25 December 2020


While watching the many folk and fairy tales that are on the TV during the Christmas holidays, I realized that Czech take on Hell and its inhabitants is perhaps a bit unusual. In pretty much every story, the devils (or rather čerti, singular čert) and Hell are displayed in a positive light.

Čerti are not malicious, true evil is always found among humans. Čerti might be lazy, bureaucratic and ineffectual, but in the end they are there to punish and take away the sinners, thus leaving Earth a bit better off than before. Interestingly, angels, Heaven and God appear very rarely, and justice is generally served because čerti and good humans cooperate against evil humans. The mills of God Hell grind slowly but surely.

A čert coming out of the oven to get you!

Three main types of čerti appear in the folk tales:

The trickster čert is charming and the most diabolic, tempting people to sell their soul for money, power or magic. However, he likes and oftentimes ends up helping good people who defy him, even borrowing them magic items or coming to their aid. He will employ his human friends to get at sinners who protect themselves from Hell with holy ground or other magic. He will always have a contract for one's soul ready, to be signed in blood.

The punch-clock čert is ugly and dirty, but scary only because it's his job. He will try to frighten you, but if that fails, he will probably offer you a roast and a beer, then complain about how boring the job is, or hellish wages, or some such. He's very likely to be fooled and trapped by some evil human, who than uses stolen hellish magic to commit actually evil deeds. In that case, the čert will need to be saved by the human protagonist.

The clueless, young čert is either the protagonist, or his (soon to be) friend. He's really not good at this devilish stuff, and one of his blunders will probably strand him on Earth until he can recover a lost magic item / find a fugitive sinner / otherwise make up for his mistakes. He also tends to fall in love, which generally ends up in a wedding (becoming human optional).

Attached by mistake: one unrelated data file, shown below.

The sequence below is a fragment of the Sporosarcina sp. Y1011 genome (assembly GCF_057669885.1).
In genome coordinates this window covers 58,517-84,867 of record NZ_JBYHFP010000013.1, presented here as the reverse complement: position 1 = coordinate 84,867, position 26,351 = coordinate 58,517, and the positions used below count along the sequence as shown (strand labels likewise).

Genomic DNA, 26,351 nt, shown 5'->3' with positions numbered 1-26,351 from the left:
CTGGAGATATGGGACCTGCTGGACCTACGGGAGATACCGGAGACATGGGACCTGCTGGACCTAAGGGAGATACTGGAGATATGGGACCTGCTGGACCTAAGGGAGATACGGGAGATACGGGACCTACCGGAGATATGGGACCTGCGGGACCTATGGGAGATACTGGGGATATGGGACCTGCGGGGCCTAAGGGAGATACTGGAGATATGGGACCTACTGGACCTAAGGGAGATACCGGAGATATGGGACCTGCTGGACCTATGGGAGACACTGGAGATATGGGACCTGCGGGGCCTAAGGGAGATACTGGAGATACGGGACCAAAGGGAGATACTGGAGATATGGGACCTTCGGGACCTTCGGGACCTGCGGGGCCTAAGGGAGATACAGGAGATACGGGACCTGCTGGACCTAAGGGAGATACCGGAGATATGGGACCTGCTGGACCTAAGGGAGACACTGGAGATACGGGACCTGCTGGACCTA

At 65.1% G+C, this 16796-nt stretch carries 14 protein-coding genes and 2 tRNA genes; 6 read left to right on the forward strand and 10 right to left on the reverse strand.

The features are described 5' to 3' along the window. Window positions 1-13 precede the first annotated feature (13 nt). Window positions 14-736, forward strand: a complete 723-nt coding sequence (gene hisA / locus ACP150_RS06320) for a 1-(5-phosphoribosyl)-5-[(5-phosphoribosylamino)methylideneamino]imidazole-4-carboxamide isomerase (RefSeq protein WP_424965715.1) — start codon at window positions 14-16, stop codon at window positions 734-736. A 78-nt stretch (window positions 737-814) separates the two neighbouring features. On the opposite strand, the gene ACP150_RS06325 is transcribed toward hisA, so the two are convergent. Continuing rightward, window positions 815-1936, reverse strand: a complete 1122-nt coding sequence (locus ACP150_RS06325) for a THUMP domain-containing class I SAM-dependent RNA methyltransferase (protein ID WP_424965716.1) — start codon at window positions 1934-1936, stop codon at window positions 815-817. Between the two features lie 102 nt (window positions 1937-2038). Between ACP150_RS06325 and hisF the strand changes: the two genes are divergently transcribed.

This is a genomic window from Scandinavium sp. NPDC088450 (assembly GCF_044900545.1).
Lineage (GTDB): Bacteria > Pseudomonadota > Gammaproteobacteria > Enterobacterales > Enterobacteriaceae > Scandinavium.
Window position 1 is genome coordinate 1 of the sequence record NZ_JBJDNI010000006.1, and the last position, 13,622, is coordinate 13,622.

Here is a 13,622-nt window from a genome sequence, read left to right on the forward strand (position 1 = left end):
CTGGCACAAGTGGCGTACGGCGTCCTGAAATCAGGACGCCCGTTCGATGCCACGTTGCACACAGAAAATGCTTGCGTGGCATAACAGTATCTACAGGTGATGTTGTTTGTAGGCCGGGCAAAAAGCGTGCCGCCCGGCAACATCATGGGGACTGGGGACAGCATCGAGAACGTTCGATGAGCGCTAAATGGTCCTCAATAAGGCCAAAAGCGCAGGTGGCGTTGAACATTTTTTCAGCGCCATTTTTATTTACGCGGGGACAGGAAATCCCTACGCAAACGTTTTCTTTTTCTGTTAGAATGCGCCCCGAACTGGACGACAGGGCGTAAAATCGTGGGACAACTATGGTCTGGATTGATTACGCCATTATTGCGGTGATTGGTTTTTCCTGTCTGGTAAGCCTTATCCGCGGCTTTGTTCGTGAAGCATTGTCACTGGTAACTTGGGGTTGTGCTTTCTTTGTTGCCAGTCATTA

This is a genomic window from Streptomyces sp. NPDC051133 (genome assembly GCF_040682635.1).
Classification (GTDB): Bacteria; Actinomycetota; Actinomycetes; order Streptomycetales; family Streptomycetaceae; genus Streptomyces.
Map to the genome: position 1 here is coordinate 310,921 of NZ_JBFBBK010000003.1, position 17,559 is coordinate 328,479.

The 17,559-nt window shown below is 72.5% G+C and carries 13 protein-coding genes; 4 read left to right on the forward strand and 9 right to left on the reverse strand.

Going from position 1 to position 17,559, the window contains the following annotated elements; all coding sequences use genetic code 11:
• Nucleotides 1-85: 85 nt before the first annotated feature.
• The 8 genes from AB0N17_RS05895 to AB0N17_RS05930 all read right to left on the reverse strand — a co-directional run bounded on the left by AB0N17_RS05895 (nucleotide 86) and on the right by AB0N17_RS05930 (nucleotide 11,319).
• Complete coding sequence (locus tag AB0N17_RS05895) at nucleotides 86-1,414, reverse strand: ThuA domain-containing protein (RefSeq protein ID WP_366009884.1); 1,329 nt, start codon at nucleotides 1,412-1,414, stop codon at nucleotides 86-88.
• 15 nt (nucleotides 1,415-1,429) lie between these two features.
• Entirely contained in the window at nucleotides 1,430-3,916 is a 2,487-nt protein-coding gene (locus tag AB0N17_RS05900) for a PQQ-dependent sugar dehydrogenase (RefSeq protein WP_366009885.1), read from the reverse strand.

When Lucifer, the King of Hell himself, appears, he ranges from being a wise mentor to the protagonist, to a strict and grumpy, but still fair and just ruler. He always comes off as nearly a saint in comparison to the corrupt, lazy, spiteful and outright cruel nobles on Earth. He will grant a wish (or three wishes) as compensation to innocents dragged to Hell by mistake (caused by the young čert above).

Lucifer in attendance on human wedding.

Every čert

  • is male. Female čertice are very rare.
  • has horns. These grow with age and power, so a young and weak čert will have tiny horns, while an older čert will have much bigger goat's or ram's horns.
  • may have a hoof instead of one foot, or a tail. This is not always the case, though, so let's say 1-in-6 chance of each.
  • spits brimstone, which can start fires.
  • is immortal and immune to fire.
  • is repelled or even burned by anything holy.
  • cannot harm an innocent person.

d6 Hellish Powers

  1. Human disguise: Loose the horns, hoof and tail, plus change from any demonic garb into a commoner's clothes (weak čert), huntsman or soldier uniform (trickster čert), or a noble attire (powerful čert). Also removes the soot and smell of brimstone.
  2. Animal form: Transform into a black (d6) dog/cat/goat/horse/crow/rooster.
  3. Hell portal: Teleport between Hell and Earth with a cloud of smoke and brimstone. Most čerti can only do this when they drag a soul to Hell, but Lucifer and his trusted lieutenants can pop anywhere at will.
  4. Pyrokinesis: The more powerful the čert, the hotter the flames.
  5. Telekinesis: Only the most powerful čerti.
  6. Wish: Can grant wealth or build palaces to humans who sign away their soul in blood. Only Lucifer can grant wishes without getting a soul in return.

d8 Gifts from Hell

  1. Cloak of invisibility: As any other cloak of invisibility, but doesn't work when wet and burns up when touched by holy water.
  2. Tablecloth of wine and dine: When you unfold it, conjures a magnificent feast.
  3. Sack of soldiers: Open to summon a squad of damned soldiers that will be loyal to whomever holds the sack. Treat as normal HD 1 soldiers, except they have Morale 12 (if they run, they go back to Hell; if they die, they go back to Hell) and disappear in flames when killed.